I was invited to the world premiere of the Adam Sandler/Jennifer Aniston flick Just Go With It (loosely based on Cactus Flower) last night, held at the Ziegfeld here in NYC. I'm not a big Sandler fan—I don't get why so many people howl at his every gesture, nor do I get Will Ferrell while we're at it—but I thought the previews had potential and hey, premieres are always interesting.
I showed up 20 minutes before showtime in the 20-degree weather only to discover my ticket wasn't there. But one of the will call PRs overheard and knew I was a part of a publicist's group so asked me if I was picking up one or two tickets. So...I went with it. "Two, I think...?"
(Some minor spoilers below)
I called José to let him know if he could zoom over there in time, he could join me. He was grocery shopping; I was picturing egg cartons in a pile on the floor, because he made it in like 10 minutes. While waiting, I listened to the flashes from the event photographers' cameras as the stars (including unlikely participant Nicole Kidman) made their way through the tented red-carpet area. I spotted statuesque Kidman as she finished her duties, then as we made our way inside I ran into Andy Samberg, whose flak was pleasantly but firmly enforcing a "no-pix-with" rule to a trio of twentysomething admirers. I'd also shares a quick "hi" with the film's adorable Bailee Madison, a 10-year-old acting prodigy with the precocious poise of early Dakota Fanning but without it seeming strange; I've worked with her and find her to be precious beyond belief.
The premiere had great energy; it was vibrating with excitement, potentially enhanced by the free popcorn, Godiva truffles, soda and water.
We were seated in the balcony. When my ticket couldn't be found originally, the assistant asked the PR, "Does he need good ones?" "No," came the reply, "just decent balcony ones." It's rare to be so frankly assessed when you're within earshot! The seats were fine, but this idiotic middle-aged woman in front of me was on her BlackBerry the entire time, including taking pictures of the movie.
Jennifer Aniston moved up the aisle below us and then returned, causing a stir, as did Kidman's journey to her seat.
The movie was not up my alley. The main issue is the script was just terrible and nothing in it made sense. It needed to be broader to be a farce or a little more grounded in reality to be truly effective as a rom-com. (There is one glaring plothole involving marriage that defies belief unless I missed an important sentence somewhere.) That said, supercharming Aniston and Sandler have palpable chemistry, making the movie watchable. She in particular is so wonderful in a role she could so easily have walked through. Kidman has a sort of over-the-top humorous part that reminded me of Meryl Streep in She-Devil, but not nearly as funny.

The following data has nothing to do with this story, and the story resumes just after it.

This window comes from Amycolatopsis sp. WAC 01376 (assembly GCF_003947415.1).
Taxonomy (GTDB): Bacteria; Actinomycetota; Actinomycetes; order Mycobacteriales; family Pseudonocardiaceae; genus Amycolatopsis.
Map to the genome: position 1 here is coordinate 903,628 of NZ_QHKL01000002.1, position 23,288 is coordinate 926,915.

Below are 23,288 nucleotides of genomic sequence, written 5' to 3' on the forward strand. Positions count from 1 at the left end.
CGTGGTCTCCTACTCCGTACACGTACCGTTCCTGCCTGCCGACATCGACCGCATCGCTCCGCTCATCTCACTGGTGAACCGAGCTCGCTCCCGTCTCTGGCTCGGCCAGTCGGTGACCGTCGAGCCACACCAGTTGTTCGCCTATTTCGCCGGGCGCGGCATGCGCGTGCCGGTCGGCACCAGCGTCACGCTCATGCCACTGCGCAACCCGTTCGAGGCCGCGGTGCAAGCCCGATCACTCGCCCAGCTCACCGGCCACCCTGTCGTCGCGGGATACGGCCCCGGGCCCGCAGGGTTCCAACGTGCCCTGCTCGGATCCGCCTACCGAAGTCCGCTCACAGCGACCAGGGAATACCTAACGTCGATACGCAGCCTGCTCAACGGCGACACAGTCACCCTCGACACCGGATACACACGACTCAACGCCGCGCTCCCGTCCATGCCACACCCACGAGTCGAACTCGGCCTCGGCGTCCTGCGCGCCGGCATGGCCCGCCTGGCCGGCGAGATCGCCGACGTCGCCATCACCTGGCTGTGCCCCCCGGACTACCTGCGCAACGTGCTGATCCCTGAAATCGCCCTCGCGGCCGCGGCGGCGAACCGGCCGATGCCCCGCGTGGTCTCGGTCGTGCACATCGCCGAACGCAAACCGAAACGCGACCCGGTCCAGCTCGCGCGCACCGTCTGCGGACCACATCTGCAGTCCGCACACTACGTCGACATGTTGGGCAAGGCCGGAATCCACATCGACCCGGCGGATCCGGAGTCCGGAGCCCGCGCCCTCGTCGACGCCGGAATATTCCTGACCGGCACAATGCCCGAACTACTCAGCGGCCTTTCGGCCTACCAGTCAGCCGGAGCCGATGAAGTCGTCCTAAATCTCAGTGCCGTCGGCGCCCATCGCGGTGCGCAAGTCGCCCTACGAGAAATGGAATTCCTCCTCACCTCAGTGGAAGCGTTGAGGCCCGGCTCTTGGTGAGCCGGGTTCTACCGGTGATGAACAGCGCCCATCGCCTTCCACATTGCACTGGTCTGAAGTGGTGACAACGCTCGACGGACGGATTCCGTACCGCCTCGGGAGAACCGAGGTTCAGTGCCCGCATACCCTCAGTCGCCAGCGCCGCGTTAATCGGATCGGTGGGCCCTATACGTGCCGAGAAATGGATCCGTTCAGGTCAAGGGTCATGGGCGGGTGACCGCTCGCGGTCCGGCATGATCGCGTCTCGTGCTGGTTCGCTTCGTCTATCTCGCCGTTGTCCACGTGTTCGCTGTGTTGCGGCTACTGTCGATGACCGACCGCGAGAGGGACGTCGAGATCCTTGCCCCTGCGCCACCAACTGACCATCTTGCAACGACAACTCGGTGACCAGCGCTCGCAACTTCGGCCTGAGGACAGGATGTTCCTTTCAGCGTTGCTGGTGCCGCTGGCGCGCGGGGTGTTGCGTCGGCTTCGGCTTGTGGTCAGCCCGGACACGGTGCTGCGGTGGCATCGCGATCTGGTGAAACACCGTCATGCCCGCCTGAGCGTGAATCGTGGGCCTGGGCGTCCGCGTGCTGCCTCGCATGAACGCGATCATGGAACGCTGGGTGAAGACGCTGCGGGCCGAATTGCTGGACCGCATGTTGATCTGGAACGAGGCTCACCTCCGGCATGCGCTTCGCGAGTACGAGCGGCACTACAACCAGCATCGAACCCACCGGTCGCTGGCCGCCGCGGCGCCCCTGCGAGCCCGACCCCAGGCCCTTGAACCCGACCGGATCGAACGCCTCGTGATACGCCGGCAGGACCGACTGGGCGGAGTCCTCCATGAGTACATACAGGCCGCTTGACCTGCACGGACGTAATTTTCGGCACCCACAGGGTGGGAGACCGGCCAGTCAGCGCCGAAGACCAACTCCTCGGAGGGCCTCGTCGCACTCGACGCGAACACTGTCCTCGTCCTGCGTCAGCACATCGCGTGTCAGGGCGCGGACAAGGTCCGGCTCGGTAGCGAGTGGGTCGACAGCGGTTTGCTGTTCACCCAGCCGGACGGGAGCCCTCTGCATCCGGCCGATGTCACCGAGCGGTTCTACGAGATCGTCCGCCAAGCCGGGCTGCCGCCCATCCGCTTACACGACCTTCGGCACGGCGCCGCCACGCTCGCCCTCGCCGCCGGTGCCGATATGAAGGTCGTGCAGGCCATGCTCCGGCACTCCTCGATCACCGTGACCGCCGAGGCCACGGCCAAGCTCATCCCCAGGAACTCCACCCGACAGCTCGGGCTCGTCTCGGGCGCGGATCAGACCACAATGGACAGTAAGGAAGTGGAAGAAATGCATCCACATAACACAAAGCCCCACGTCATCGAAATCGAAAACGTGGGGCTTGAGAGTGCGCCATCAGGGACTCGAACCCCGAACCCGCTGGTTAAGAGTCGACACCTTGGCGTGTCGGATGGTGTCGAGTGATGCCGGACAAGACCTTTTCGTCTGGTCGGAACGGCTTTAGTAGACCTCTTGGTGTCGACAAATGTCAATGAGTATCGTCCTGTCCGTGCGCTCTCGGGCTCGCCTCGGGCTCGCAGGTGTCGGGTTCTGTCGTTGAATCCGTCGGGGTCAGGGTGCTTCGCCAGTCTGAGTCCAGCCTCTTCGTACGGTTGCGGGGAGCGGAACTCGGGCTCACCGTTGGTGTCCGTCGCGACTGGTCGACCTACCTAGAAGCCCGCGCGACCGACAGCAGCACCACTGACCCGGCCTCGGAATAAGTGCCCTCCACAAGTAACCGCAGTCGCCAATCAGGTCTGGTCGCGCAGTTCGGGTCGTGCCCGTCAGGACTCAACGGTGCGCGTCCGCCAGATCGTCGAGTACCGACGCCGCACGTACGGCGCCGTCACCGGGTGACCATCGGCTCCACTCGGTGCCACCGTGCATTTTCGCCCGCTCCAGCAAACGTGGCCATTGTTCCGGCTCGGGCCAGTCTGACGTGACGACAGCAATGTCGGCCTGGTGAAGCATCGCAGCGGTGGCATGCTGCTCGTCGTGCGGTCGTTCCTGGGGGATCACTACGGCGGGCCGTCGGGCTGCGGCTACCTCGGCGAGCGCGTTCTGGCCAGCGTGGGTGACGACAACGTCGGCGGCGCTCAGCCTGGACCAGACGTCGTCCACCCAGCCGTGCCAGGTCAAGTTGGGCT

The movie's about a plastic surgeon willing to fake his entire life story in order to impress the perfect woman (Brooklyn Decker), and in its early minutes presents a series of hysterically funny, fugtastic cosmetic-procedure mishaps. I thought this could have been a running gag and made to be a commentary on learning to accept yourself, warts and all. But it was so not functioning on that level. I had my fun with that and some other layered moments, such as when Kidman is forced to ask the surgeon what he'd do to improve her (what's left to be done???) and when her perfect husband is revealed to have been secretly gay (Tommy, can you hear me???) and when Aniston is forced to listen to a joke involving (Brad Pitt's signature flick) Fight Club.
After the movie, I grabbed some footage of Decker and Roddick in the lobby and got lucky with a grudging pic-with alongside Roddick. He couldn't have been less enthused, and I didn't even attempt to jump over his net!
I'll say one thing—any movie goes down easier when you're seeing it at a premiere with guffawing patrons thrilled to be there.